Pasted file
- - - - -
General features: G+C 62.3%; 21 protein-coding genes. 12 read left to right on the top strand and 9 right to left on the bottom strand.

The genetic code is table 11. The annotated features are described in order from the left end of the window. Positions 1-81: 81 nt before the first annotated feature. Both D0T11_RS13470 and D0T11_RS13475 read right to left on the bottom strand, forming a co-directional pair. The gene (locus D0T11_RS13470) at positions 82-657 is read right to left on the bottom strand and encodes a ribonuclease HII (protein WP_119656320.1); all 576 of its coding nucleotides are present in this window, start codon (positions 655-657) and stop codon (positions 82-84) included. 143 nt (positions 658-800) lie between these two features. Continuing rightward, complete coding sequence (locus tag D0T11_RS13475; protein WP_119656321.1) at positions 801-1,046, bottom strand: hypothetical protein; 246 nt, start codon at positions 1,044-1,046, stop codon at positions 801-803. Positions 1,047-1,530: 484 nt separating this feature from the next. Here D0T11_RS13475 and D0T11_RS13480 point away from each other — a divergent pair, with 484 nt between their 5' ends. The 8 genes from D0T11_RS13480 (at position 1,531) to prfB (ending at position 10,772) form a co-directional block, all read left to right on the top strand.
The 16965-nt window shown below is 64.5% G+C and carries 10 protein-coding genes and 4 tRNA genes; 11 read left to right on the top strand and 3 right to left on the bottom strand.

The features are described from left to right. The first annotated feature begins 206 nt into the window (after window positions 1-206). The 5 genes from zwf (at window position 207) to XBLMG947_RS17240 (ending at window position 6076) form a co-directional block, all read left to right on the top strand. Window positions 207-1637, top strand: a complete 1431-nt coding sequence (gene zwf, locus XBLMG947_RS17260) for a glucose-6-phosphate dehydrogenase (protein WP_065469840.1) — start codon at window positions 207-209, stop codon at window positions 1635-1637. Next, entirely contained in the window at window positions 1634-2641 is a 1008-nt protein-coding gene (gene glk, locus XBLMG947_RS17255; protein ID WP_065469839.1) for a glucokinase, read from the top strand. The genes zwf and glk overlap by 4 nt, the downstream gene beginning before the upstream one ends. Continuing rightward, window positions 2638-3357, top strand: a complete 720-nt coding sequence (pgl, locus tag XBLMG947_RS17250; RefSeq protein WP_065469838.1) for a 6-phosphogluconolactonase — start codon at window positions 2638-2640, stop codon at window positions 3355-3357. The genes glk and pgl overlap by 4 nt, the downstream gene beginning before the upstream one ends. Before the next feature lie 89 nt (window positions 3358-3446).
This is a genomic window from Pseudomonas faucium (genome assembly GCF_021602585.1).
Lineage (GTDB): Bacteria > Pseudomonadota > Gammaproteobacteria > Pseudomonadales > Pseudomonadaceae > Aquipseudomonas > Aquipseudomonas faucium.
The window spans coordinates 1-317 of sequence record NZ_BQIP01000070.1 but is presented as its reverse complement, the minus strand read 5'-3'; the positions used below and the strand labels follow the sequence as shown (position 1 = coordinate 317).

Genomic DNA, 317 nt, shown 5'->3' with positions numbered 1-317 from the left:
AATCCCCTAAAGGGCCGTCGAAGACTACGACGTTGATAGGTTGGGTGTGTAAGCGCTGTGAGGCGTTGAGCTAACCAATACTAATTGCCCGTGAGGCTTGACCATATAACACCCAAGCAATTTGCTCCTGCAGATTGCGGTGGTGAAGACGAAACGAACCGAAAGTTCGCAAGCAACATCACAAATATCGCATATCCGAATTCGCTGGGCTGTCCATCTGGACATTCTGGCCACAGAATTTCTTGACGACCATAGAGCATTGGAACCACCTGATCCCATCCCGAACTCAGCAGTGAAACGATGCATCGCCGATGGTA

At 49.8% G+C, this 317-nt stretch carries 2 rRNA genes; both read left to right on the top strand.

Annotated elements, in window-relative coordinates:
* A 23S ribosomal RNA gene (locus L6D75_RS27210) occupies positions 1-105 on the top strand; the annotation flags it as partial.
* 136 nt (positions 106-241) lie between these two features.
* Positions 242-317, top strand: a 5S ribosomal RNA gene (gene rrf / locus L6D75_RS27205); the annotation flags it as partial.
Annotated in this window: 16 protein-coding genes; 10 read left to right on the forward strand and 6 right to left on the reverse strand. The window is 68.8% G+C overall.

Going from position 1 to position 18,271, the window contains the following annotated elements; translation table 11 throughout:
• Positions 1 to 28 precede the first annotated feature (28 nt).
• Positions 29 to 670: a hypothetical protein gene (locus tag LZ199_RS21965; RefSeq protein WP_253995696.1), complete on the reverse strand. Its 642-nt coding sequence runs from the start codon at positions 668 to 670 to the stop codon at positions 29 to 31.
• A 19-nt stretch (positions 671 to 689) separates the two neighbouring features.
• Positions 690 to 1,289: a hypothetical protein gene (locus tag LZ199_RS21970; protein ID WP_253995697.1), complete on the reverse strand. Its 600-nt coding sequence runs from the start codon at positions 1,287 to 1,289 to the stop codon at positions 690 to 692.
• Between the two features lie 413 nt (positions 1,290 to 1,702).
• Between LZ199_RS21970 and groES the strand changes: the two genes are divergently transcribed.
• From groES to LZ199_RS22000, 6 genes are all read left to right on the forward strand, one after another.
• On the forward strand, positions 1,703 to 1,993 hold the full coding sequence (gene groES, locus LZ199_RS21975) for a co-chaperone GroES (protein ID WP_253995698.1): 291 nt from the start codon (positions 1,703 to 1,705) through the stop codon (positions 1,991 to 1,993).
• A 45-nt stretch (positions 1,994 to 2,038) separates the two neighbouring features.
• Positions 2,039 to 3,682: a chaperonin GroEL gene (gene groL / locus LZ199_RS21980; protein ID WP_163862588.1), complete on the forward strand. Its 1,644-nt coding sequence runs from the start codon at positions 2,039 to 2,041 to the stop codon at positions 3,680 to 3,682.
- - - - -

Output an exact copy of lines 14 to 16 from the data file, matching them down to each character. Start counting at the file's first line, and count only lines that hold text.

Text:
* Positions 242-317, top strand: a 5S ribosomal RNA gene (gene rrf / locus L6D75_RS27205); the annotation flags it as partial.
Annotated in this window: 16 protein-coding genes; 10 read left to right on the forward strand and 6 right to left on the reverse strand. The window is 68.8% G+C overall.

Going from position 1 to position 18,271, the window contains the following annotated elements; translation table 11 throughout: